Election 2012

A Conservative Who Supports Gay Marriage Is Still a Conservative? Imagine That!

The strongest conservative voice in favor of gay marriage has the ears of Mitt Romney and Paul Ryan.

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If he convinced Paul Ryan to make out with Marco Rubio, would the left still object?

As GOP Rep. Paul Ryan prepares for his debate against incumbent Vice President Joe Biden (sneak preview: the answer to every question is "Osama is dead, and GM is alive!"), he is receiving some coaching from conservative/libertarian lawyer Ted Olson. Olson is "playing" Biden in the preparations.

BuzzFeed reported the news over the weekend and it spread around a bit on the gay blogosphere, prompting even more reporting from gay newspaper Washington Blade. The burst of gay interest is because Olson is notably one of the attorneys who argued the case to have California's Proposition 8 – the ballot initiative blocking recognition of gay marriages – struck down.

So there's a bit of a surprise for a few folks that Olson's position in support of gay marriage was not an indicator that he was moving to the left. It was clear, though, from the start that his intent was the opposite – to try to move gay marriage recognition to the right as a conservative argument in favor of rewarding stable families.

The outrage for Olson's assistance to Ryan, little that there is, seems a bit on the "faux" side. The Blade contacted Jerame Davis, executive director of the National Stonewall Democrats, for a response:

"After he has spent as much time, money, and reputation on overturning Prop 8 as he has, it's shocking to learn that Ted Olson would lift a finger to help the Romney-Ryan ticket during debate prep," Davis said. "The Romney-Ryan ticket stands completely counter to the goals of [The American Foundation for Equal Rights] and Ted Olson's stated belief that Prop 8 should be overturned. I have always been concerned that the architect of Bush v. Gore was one of the lead attorney's in the fight to overturn Prop 8, but I honestly never expected Olson to so blatantly contradict his own argument by supporting a ticket that would stand squarely in opposition to what he calls one of the most important cases of his career."

So here's a thought exercise: Imagine that somebody from the antigay National Organization for Marriage was serving as Ryan's debate buddy. Do you think there would be any less outrage from Davis in response? Of course not. It is the job for partisan functionaries to be outraged by every act on the other team. Davis would likely object to any debate partner except a random Kardashian or perhaps a friendly sea lion. Davis probably objects to Ryan even showing up for the debate in the first place.

That such a prominent conservative supporter of gay marriage has the direct ear of Ryan and Mitt Romney is a win for the gay community, which even Rick Jacobs of the progressive Courage Campaign begrudgingly noted:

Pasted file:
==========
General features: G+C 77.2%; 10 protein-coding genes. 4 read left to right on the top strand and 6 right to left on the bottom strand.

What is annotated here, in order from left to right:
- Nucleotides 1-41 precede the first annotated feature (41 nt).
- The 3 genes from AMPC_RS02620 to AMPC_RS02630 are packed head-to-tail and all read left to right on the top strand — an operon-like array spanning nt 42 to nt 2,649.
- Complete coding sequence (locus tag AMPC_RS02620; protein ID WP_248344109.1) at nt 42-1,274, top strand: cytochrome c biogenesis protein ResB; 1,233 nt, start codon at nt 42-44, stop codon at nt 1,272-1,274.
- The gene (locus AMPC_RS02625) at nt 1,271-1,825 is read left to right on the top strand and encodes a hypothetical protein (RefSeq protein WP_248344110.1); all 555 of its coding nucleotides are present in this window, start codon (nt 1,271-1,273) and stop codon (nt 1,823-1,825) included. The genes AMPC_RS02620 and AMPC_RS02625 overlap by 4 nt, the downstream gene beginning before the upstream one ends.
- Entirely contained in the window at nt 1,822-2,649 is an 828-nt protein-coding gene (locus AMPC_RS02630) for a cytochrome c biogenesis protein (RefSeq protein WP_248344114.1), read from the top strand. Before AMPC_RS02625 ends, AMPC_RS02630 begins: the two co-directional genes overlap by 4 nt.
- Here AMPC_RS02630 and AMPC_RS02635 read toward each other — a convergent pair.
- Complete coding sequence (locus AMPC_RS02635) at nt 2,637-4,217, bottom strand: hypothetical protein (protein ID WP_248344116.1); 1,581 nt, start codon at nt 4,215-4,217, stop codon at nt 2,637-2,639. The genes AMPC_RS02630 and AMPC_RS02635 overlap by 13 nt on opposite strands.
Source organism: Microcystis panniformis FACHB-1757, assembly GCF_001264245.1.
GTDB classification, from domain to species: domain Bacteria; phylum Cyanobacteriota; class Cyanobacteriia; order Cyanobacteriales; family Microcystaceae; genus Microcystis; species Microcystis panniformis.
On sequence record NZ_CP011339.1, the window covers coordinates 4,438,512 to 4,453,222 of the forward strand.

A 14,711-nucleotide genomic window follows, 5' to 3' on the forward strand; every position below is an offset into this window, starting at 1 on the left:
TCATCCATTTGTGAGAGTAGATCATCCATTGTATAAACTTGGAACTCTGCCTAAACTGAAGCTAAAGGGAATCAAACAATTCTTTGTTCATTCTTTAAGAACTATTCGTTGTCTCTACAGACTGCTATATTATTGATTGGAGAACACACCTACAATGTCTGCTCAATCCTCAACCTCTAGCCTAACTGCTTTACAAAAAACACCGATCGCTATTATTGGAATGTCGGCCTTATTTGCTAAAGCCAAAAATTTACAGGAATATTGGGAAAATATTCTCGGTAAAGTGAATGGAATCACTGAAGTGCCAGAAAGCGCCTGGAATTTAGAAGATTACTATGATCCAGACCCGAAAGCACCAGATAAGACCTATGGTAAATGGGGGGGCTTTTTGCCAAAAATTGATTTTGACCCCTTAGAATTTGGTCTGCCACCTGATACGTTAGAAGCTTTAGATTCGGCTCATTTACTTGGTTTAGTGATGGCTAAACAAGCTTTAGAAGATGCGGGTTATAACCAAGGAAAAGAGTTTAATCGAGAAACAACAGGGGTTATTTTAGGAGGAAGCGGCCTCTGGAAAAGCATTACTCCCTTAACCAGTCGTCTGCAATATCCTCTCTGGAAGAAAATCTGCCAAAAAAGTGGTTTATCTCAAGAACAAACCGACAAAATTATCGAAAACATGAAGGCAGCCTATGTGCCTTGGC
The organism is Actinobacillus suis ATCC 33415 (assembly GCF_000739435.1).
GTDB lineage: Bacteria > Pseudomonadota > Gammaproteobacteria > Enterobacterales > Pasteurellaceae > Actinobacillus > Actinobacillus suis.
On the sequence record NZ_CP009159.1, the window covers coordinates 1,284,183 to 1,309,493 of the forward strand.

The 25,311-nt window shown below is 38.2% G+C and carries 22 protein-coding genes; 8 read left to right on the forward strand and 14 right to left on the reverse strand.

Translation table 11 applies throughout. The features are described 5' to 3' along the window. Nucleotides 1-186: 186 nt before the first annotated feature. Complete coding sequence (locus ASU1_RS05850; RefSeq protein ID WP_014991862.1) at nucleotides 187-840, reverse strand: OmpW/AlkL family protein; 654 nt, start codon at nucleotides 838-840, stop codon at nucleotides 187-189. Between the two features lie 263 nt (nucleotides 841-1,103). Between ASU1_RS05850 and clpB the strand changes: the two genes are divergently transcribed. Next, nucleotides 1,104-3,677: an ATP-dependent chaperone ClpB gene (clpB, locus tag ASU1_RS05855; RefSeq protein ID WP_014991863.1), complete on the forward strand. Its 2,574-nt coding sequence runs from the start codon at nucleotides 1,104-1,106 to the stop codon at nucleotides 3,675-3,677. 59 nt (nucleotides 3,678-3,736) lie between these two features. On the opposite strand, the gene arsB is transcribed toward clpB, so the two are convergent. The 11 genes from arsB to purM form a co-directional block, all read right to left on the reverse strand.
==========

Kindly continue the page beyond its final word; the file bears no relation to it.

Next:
"I hope he spends some of the hours he will spend with Congressman Ryan educating him that this is the civil rights issue of our time and that he and his running mate stand squarely on the wrong side of history."

Olson engaging these two is exactly what the gay movement needs, unless, of course, you're terribly worried about who in your party is only in it for the civil liberties and aren't really progressives at all. What would happen to the Democratic Party if and when the Republicans finally embraced gay marriage as policy?

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  1. OT: Anyone going to watch the pilot episode of Revolution tonight? I heard an ad for it on the radio today, but don’t know much about it. Could be interesting, though…

    1. I’ll probably check it out, but it kind of looks like the Terra Nova of the year to me. It lacks buzz.If an action drama doesn’t get buzz, that’s usually a sign that there’s something wrong with it.

      I do want to see if I can get my hands on the pilot of “Last Resort” and review it for Reason.com.

      1. I’m going to check it out; can’t hurt to give it a try. I doubt it can be as bad as Terra Nova.

        I am somewhat pumped for Last Resort; it is Shawn Ryan after all.

    2. You mean Doomsday Preppers: The Wet Dream?

      No thanks.

      1. Hmmmm… You’re probably right on that point, in that it might cause me to buy another gun if I end up watching the pilot.
        But with JJ Abrams and Jon Favreau, I think it could be entertaining even if the plot line sucks…

    3. My cable company had some thing where you could watch the pilot on demand a couple weeks before the official premiere, so I figured what the hell, might as well see what Giancarlo Esposito is doing now.

      I found the pilot JUST good enough that I’ll probably watch the second episode. But I’m predicting one of two things will happen. Either I’ll burn out by episode 4 (like I did with “Touch”) or I’ll really like the show but it’ll get canceled.